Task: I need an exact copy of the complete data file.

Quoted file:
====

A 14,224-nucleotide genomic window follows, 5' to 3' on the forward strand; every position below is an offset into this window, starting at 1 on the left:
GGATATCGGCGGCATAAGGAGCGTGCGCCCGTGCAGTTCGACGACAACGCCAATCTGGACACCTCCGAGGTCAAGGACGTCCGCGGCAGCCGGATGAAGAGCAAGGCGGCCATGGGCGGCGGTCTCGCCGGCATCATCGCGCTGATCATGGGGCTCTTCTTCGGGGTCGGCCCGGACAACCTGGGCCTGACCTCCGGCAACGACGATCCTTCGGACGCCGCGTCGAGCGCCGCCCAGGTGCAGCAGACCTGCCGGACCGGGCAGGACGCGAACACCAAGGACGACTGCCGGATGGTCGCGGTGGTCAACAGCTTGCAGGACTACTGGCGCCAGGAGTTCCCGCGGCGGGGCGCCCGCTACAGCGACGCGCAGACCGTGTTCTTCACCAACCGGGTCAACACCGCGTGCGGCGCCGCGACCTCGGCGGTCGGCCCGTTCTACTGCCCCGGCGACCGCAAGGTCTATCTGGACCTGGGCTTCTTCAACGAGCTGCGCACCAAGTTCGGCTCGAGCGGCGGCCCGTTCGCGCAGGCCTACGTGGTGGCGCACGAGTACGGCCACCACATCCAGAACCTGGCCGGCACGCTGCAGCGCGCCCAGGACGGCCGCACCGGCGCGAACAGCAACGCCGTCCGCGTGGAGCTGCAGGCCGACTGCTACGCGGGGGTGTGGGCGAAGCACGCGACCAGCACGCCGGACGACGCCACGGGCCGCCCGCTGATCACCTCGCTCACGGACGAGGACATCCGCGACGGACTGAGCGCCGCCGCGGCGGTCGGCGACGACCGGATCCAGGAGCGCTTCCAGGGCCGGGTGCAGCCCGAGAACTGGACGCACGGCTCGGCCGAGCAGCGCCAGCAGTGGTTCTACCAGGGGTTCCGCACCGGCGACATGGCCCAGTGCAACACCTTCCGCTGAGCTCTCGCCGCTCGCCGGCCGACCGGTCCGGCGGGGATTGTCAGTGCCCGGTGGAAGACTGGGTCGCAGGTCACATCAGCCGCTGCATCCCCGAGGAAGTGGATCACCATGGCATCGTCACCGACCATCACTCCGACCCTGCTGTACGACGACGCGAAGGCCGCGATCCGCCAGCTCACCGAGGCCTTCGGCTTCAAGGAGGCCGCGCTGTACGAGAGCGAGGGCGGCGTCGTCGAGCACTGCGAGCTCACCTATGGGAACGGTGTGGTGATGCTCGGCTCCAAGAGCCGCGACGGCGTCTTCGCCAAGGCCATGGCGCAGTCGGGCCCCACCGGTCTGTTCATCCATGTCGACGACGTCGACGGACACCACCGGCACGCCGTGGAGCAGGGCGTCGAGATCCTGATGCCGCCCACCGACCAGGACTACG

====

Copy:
A 14,224-nucleotide genomic window follows, 5' to 3' on the forward strand; every position below is an offset into this window, starting at 1 on the left:
GGATATCGGCGGCATAAGGAGCGTGCGCCCGTGCAGTTCGACGACAACGCCAATCTGGACACCTCCGAGGTCAAGGACGTCCGCGGCAGCCGGATGAAGAGCAAGGCGGCCATGGGCGGCGGTCTCGCCGGCATCATCGCGCTGATCATGGGGCTCTTCTTCGGGGTCGGCCCGGACAACCTGGGCCTGACCTCCGGCAACGACGATCCTTCGGACGCCGCGTCGAGCGCCGCCCAGGTGCAGCAGACCTGCCGGACCGGGCAGGACGCGAACACCAAGGACGACTGCCGGATGGTCGCGGTGGTCAACAGCTTGCAGGACTACTGGCGCCAGGAGTTCCCGCGGCGGGGCGCCCGCTACAGCGACGCGCAGACCGTGTTCTTCACCAACCGGGTCAACACCGCGTGCGGCGCCGCGACCTCGGCGGTCGGCCCGTTCTACTGCCCCGGCGACCGCAAGGTCTATCTGGACCTGGGCTTCTTCAACGAGCTGCGCACCAAGTTCGGCTCGAGCGGCGGCCCGTTCGCGCAGGCCTACGTGGTGGCGCACGAGTACGGCCACCACATCCAGAACCTGGCCGGCACGCTGCAGCGCGCCCAGGACGGCCGCACCGGCGCGAACAGCAACGCCGTCCGCGTGGAGCTGCAGGCCGACTGCTACGCGGGGGTGTGGGCGAAGCACGCGACCAGCACGCCGGACGACGCCACGGGCCGCCCGCTGATCACCTCGCTCACGGACGAGGACATCCGCGACGGACTGAGCGCCGCCGCGGCGGTCGGCGACGACCGGATCCAGGAGCGCTTCCAGGGCCGGGTGCAGCCCGAGAACTGGACGCACGGCTCGGCCGAGCAGCGCCAGCAGTGGTTCTACCAGGGGTTCCGCACCGGCGACATGGCCCAGTGCAACACCTTCCGCTGAGCTCTCGCCGCTCGCCGGCCGACCGGTCCGGCGGGGATTGTCAGTGCCCGGTGGAAGACTGGGTCGCAGGTCACATCAGCCGCTGCATCCCCGAGGAAGTGGATCACCATGGCATCGTCACCGACCATCACTCCGACCCTGCTGTACGACGACGCGAAGGCCGCGATCCGCCAGCTCACCGAGGCCTTCGGCTTCAAGGAGGCCGCGCTGTACGAGAGCGAGGGCGGCGTCGTCGAGCACTGCGAGCTCACCTATGGGAACGGTGTGGTGATGCTCGGCTCCAAGAGCCGCGACGGCGTCTTCGCCAAGGCCATGGCGCAGTCGGGCCCCACCGGTCTGTTCATCCATGTCGACGACGTCGACGGACACCACCGGCACGCCGTGGAGCAGGGCGTCGAGATCCTGATGCCGCCCACCGACCAGGACTACG